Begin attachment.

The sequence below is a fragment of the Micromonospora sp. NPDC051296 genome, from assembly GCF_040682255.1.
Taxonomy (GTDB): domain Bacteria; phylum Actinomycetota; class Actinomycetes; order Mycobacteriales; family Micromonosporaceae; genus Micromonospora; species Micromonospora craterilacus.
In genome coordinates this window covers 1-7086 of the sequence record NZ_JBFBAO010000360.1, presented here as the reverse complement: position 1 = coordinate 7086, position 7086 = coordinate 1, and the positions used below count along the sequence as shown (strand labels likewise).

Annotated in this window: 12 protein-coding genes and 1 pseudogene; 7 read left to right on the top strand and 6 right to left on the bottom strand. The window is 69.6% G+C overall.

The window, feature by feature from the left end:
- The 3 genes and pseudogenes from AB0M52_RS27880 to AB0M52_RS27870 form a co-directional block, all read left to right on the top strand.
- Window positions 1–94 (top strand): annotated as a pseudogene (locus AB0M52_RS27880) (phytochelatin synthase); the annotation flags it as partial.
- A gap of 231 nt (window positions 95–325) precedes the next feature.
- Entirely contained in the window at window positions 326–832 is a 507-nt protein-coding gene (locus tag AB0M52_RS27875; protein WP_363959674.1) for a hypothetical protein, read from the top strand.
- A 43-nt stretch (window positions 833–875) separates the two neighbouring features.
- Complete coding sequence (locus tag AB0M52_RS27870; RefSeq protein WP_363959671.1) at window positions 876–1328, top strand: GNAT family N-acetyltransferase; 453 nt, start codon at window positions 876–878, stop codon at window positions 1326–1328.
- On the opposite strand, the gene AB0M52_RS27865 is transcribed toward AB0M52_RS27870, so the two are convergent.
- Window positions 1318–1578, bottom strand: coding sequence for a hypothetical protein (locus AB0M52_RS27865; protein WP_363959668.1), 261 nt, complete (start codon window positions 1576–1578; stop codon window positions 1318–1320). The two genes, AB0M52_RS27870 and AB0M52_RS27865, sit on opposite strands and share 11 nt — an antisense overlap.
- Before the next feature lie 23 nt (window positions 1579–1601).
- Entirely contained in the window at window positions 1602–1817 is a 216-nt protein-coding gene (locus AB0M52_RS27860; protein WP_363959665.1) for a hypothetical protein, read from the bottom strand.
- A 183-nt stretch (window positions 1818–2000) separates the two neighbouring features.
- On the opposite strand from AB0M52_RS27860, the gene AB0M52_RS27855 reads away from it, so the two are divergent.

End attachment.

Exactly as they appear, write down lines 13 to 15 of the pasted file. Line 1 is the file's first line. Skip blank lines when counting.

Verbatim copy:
- Window positions 1318–1578, bottom strand: coding sequence for a hypothetical protein (locus AB0M52_RS27865; protein WP_363959668.1), 261 nt, complete (start codon window positions 1576–1578; stop codon window positions 1318–1320). The two genes, AB0M52_RS27870 and AB0M52_RS27865, sit on opposite strands and share 11 nt — an antisense overlap.
- Before the next feature lie 23 nt (window positions 1579–1601).
- Entirely contained in the window at window positions 1602–1817 is a 216-nt protein-coding gene (locus AB0M52_RS27860; protein WP_363959665.1) for a hypothetical protein, read from the bottom strand.